Yup, and I’m jumping for joy too, or rather I would be if I didn’t have a sleeping 7 month old strapped to my back (the only reason these days that I get ANYTHING done).
A quick recap: I bought the sofa cheap(ish) back in September with the intention of using it as our main sofa, once it was recovered. And that was going to be a very straightforward job.
When I posted about it last week, I was halfway through, and not getting on so well. The foam replacement was going to cost as much as the sofa itself, and after sourcing the fabric of my dreams at a bargain price, I promptly sewed half the covers using the wrong side of the fabric. I tried to be ok with the wrong side, but in the end decided I had to unpick everything and start again.
When I realised I had used the wrong side of the fabric, the base cushion covers were already up north getting new foam so I had to wait for them to be posted back, then pull them apart and resew the right way round. Unpicking every stitch was absolute hell because the fabric was fraying like crazy and also one of the covers had been accidentally torn while with the foam company and so it took a lot of delicate unpicking and resewing of the repaired fabric.
Once the base covers were resewn and the back cushion covers were done, I carefully inserted the foam cushions and closed the zips, and there was a nearly finished sofa, and all that remained was to replace the webbing and add the buttons. The webbing actually still remains to be done, but I thought it would be a fun activity over Christmas once we’re bored of the telly.
I did the buttons over a couple of late evenings – I think this was the part I found the most daunting as I’ve sewn loads of things before but never tufted a cushion. The first challenge was getting the buttons aligned and after realising it was impossible to do it by sight, I made a large paper template with a grid of holes. This was placed on top of the cushion and pins pushed through into the correct position. Then it was a case of threading the needle with a button on it, pushing the needle through, attaching another button then doing a slipknot to pull the buttons tight. I watched about a dozen different videos on slipknots before I finally managed to do one properly – thought I was never going to get it right!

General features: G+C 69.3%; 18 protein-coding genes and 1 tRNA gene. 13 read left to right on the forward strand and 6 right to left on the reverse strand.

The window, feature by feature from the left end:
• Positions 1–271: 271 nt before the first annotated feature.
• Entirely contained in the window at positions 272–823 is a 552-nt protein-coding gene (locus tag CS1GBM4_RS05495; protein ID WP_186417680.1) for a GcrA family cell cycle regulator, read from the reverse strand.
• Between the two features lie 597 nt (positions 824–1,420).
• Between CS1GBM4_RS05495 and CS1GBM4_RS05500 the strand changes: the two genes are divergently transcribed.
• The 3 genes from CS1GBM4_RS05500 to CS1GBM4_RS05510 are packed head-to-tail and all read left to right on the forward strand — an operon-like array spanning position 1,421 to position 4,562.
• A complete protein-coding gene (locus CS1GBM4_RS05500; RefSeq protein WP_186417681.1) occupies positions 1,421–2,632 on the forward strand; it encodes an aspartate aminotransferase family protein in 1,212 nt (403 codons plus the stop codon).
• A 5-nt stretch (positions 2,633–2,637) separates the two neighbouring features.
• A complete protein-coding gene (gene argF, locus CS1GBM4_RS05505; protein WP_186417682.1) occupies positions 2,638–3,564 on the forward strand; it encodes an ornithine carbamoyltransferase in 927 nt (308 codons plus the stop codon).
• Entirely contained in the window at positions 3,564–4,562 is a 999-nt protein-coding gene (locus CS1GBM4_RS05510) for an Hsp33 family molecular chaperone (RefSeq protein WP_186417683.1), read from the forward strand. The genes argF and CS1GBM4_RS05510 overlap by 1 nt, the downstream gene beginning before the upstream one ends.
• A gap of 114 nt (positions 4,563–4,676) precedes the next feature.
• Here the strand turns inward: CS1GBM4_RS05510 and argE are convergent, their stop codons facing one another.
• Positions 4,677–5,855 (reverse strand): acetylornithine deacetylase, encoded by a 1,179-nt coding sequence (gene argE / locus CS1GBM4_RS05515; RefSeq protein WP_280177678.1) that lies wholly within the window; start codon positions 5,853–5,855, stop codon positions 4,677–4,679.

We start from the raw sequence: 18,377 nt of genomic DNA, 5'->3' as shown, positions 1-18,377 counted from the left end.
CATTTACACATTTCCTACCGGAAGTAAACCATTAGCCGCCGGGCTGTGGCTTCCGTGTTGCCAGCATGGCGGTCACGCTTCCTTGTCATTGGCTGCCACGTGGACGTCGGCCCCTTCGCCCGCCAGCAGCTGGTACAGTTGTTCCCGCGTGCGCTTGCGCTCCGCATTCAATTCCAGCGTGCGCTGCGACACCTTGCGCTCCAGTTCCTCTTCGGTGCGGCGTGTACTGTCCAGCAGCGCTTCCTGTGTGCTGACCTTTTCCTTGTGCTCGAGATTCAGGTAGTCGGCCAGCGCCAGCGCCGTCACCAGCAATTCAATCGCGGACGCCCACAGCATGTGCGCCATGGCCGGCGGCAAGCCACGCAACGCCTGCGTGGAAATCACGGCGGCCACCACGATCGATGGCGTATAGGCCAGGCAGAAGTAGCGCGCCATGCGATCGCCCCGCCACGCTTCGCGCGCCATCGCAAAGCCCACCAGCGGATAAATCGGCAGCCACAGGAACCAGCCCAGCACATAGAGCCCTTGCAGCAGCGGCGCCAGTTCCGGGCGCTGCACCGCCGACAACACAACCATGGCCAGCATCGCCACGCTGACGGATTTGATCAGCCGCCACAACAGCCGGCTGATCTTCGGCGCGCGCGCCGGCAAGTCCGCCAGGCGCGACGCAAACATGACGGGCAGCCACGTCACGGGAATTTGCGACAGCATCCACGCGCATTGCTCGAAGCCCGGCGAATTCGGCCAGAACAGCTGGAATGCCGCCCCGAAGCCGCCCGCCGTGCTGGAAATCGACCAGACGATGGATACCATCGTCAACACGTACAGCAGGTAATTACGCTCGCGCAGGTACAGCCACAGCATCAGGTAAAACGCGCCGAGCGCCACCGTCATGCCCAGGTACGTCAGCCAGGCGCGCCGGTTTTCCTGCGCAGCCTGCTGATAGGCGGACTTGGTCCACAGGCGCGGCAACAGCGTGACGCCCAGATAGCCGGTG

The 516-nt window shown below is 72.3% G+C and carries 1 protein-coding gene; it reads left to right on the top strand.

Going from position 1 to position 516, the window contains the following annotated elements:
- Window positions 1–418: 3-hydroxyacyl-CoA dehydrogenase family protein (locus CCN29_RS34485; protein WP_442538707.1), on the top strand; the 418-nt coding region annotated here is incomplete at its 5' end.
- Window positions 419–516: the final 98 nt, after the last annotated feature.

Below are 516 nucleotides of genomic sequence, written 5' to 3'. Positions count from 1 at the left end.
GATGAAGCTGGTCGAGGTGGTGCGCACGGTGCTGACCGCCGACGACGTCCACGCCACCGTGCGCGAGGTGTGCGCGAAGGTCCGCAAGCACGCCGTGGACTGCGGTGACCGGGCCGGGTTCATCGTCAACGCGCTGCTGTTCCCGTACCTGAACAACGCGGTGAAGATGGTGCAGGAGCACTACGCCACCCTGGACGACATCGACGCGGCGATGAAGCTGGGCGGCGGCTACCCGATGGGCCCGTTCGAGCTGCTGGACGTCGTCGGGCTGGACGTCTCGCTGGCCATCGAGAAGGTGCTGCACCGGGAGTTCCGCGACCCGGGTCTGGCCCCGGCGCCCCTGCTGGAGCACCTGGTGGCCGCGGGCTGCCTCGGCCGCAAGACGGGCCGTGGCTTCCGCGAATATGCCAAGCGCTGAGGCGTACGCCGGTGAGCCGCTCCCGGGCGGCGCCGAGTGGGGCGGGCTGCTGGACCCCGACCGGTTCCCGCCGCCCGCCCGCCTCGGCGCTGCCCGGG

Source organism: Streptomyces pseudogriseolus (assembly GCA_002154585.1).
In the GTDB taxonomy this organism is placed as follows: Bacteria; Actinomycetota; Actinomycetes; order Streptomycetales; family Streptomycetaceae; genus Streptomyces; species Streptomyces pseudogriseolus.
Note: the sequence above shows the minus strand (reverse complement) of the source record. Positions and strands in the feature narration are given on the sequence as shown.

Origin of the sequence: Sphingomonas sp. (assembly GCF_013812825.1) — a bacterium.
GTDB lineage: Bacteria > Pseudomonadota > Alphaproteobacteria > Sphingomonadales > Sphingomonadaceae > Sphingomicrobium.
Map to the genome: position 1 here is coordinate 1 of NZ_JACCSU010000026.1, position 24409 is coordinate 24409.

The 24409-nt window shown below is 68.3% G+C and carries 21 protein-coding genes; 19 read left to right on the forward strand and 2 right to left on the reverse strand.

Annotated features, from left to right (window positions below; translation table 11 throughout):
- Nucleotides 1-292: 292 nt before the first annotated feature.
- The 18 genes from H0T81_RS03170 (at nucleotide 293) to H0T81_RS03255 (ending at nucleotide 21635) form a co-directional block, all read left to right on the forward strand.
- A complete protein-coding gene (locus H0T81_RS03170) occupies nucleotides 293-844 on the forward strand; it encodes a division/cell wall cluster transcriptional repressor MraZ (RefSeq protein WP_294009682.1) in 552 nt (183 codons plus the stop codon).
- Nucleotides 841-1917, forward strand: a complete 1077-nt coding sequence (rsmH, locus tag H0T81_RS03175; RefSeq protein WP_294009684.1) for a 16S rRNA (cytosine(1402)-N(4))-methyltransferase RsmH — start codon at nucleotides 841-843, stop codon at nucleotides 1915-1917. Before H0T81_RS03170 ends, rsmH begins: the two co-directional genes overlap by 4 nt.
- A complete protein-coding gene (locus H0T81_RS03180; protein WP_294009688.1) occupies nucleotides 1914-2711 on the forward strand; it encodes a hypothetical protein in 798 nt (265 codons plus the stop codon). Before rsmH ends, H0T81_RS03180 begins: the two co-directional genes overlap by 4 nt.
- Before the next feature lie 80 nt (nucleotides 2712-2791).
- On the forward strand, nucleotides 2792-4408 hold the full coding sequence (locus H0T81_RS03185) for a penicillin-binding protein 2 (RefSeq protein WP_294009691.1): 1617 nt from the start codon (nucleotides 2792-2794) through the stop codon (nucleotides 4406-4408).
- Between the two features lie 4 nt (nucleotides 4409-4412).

I had just got to the point where I was getting good (or rather vaguely competent) at putting the buttons on when I reached into the paper bag where the buttons were stored and discovered there were none left. Coincidentally, I was exactly halfway through… And so it came to be that I had made another very stupid mistake and ordered only half the buttons I needed. Luckily, after going back to the upholstery shop the next day with my Sad Mum Face on, they very kindly made me 24 more buttons on the spot and I was able to continue the following evening.
And so here it is, in its seal-grey (right side up), buttoned splendour. Several people have said they prefer the original and that’s a fair point as it did look lovely, but it was worn in places and I wanted a grey sofa.
It’s been frustrating, terrifying, expensive, exhausting and tedious but ultimately rewarding too. It’s not a professional job, but rather my best efforts on gin-fuelled, sleep-deprived energy and if it’s ok with you, I’ll just get on with sitting on it now and perhaps take up telly watching as an evening pastime while the sewing machine takes a little break…